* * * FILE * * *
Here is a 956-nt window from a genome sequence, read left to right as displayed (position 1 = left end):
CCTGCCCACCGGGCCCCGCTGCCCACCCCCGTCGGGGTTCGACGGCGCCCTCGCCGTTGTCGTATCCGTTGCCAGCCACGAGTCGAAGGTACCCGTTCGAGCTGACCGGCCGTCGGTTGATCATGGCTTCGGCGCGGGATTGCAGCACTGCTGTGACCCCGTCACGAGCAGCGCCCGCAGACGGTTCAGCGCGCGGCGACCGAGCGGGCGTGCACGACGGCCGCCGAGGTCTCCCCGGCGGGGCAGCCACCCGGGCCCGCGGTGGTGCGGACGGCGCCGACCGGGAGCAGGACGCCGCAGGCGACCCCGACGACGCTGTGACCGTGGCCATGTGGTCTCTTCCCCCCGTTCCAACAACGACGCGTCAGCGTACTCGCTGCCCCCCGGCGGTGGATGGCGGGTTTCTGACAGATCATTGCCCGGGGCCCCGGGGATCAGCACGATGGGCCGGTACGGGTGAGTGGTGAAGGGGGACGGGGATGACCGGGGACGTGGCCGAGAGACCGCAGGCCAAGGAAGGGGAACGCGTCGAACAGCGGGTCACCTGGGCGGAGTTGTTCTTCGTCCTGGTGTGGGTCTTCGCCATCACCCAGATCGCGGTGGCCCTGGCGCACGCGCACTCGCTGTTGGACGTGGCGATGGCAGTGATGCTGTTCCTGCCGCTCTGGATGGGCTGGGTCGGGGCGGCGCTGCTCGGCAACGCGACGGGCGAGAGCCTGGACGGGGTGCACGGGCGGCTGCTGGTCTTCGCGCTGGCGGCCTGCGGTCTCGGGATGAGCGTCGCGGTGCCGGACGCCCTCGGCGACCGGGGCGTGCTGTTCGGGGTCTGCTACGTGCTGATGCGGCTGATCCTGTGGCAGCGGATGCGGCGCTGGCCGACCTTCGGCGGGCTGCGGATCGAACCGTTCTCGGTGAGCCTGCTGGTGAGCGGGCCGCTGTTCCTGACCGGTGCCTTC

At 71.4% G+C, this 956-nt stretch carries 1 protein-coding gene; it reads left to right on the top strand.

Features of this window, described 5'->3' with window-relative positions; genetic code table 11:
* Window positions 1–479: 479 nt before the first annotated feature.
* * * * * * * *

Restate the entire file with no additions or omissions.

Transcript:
Here is a 956-nt window from a genome sequence, read left to right as displayed (position 1 = left end):
CCTGCCCACCGGGCCCCGCTGCCCACCCCCGTCGGGGTTCGACGGCGCCCTCGCCGTTGTCGTATCCGTTGCCAGCCACGAGTCGAAGGTACCCGTTCGAGCTGACCGGCCGTCGGTTGATCATGGCTTCGGCGCGGGATTGCAGCACTGCTGTGACCCCGTCACGAGCAGCGCCCGCAGACGGTTCAGCGCGCGGCGACCGAGCGGGCGTGCACGACGGCCGCCGAGGTCTCCCCGGCGGGGCAGCCACCCGGGCCCGCGGTGGTGCGGACGGCGCCGACCGGGAGCAGGACGCCGCAGGCGACCCCGACGACGCTGTGACCGTGGCCATGTGGTCTCTTCCCCCCGTTCCAACAACGACGCGTCAGCGTACTCGCTGCCCCCCGGCGGTGGATGGCGGGTTTCTGACAGATCATTGCCCGGGGCCCCGGGGATCAGCACGATGGGCCGGTACGGGTGAGTGGTGAAGGGGGACGGGGATGACCGGGGACGTGGCCGAGAGACCGCAGGCCAAGGAAGGGGAACGCGTCGAACAGCGGGTCACCTGGGCGGAGTTGTTCTTCGTCCTGGTGTGGGTCTTCGCCATCACCCAGATCGCGGTGGCCCTGGCGCACGCGCACTCGCTGTTGGACGTGGCGATGGCAGTGATGCTGTTCCTGCCGCTCTGGATGGGCTGGGTCGGGGCGGCGCTGCTCGGCAACGCGACGGGCGAGAGCCTGGACGGGGTGCACGGGCGGCTGCTGGTCTTCGCGCTGGCGGCCTGCGGTCTCGGGATGAGCGTCGCGGTGCCGGACGCCCTCGGCGACCGGGGCGTGCTGTTCGGGGTCTGCTACGTGCTGATGCGGCTGATCCTGTGGCAGCGGATGCGGCGCTGGCCGACCTTCGGCGGGCTGCGGATCGAACCGTTCTCGGTGAGCCTGCTGGTGAGCGGGCCGCTGTTCCTGACCGGTGCCTTC

At 71.4% G+C, this 956-nt stretch carries 1 protein-coding gene; it reads left to right on the top strand.

Features of this window, described 5'->3' with window-relative positions; genetic code table 11:
* Window positions 1–479: 479 nt before the first annotated feature.